At its regular meeting on Tuesday, Sackville Town Council approved the 2018 financial audit showing that the town ended last year with a small operating surplus of $62,888 and a half million dollar drop in its long-term debt.
“Overall, 2018 was a good year,” Treasurer Michael Beal said later during an interview. “It was probably one of the better years we’ve had,” he added. “Our revenue was higher than expected and all departments, except for public works, came in under budget thereby allowing us to reduce our needed borrowing.”
A report that Beal submitted to council noted that public works exceeded its budget because of the costs of snow clearing and street patching, while $300,000 in higher-than- projected revenues resulted from such items as increased fees for building permits, the sale of assets, including an old fire truck, and reimbursements from the province for past floods.
To read an excerpt from the Treasurer’s report, click here.
The 2018 audit also shows that Sackville paid $555,000 more on its long-term debt than it borrowed. The debt fell from $13.7 million in 2017 to just under $13.2 million last year, a decline of more than half a million dollars.
Beal says the town will be able to pay its 25% share of Phase II of the Lorne Street flood control project without having to borrow any money.
The $2.9 million project includes a 40,000 cubic metre stormwater retention pond south of St. James Street.
Meantime, Town Engineer Dwayne Acton reported to council on Tuesday that installation of culverts under the CN Rail line, as part of the Lorne Street project, went smoothly last week. He said culverts have also been installed under Crescent Street and excavation of the big retention pond is 85% complete.
Good news and bad
Treasurer Beal reported to council that the town is getting an unexpected, one-time windfall, just over $414,000 from the Federal Gas Tax Fund. The money was set aside in the recent federal budget, doubling Ottawa’s support this year for municipal infrastructure projects.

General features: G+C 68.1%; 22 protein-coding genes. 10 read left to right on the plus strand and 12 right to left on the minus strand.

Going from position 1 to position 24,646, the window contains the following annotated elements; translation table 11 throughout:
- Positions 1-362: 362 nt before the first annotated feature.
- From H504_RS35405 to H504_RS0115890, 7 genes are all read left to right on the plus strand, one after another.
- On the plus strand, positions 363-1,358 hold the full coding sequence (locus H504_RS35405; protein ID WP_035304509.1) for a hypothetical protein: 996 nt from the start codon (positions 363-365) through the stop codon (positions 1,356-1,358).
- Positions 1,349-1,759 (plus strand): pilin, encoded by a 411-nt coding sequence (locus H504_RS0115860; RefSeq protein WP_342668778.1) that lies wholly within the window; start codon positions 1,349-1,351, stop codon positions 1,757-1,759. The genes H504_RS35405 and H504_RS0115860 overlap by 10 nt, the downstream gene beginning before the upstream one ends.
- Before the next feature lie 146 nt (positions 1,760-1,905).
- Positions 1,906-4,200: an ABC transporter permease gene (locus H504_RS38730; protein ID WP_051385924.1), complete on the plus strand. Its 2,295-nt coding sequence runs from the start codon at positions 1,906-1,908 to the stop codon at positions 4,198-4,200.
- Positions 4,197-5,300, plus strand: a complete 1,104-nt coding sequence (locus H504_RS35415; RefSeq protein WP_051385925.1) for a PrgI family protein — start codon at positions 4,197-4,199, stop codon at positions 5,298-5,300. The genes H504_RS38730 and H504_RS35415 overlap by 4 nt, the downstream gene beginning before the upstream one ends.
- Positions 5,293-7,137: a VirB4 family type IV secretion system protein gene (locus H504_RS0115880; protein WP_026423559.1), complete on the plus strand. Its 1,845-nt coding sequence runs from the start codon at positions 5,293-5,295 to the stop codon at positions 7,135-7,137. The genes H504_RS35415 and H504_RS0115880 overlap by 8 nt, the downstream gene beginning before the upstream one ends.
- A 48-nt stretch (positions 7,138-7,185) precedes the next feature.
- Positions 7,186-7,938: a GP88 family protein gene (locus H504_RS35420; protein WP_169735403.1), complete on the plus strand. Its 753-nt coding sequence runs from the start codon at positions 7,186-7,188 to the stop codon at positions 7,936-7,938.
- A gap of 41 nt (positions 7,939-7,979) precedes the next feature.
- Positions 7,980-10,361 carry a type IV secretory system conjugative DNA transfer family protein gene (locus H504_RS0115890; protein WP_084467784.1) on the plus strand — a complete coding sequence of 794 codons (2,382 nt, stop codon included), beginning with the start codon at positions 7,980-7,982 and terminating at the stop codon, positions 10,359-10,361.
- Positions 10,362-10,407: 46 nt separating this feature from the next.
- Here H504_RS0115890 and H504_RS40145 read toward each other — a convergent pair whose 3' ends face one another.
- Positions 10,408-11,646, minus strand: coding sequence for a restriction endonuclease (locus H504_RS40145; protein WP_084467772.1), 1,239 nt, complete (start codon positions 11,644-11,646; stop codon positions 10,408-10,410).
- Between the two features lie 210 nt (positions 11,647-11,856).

Beal noted that Sackville is already getting $367,359 this year from the fund for repaving projects.
However, he also reported that the province has drastically cut its budget for improvements to provincially designated highways.
While Sackville will still receive $75,000 in provincial funds to complete the reconstruction of Main Street near the hospital, there will be no additional money in 2019 for other projects such as the $310,000 reconstruction of Cattail Ridge to Bridge Street that was part of the cost-shared, five-year highway plan the town submitted to the province last fall.
When asked whether the $414,000 in additional federal gas tax money could be applied to the Cattail Ridge project, the town’s Chief Administrative Officer said staff would be making recommendations to council soon on the use of that money. Phil Handrahan added that improvements to Cattail Ridge could be included, but he suggested that spending the money on a provincial road would mean the town’s own streets might suffer.
He also pointed out that traditionally the province paid all of the costs of maintaining such highways before requiring municipalities to contribute 15%.
Earlier, Councillor Shawn Mesheau urged council to find a way to complete its five-year plan for provincially designated highways even without provincial money.
“We have made a commitment as a council to the folks in these areas,” Mesheau said, “and I think they’ll be looking for some leadership from council to say ‘OK we feel it’s important and we’re going to make it happen no matter how much money is coming from the province.'”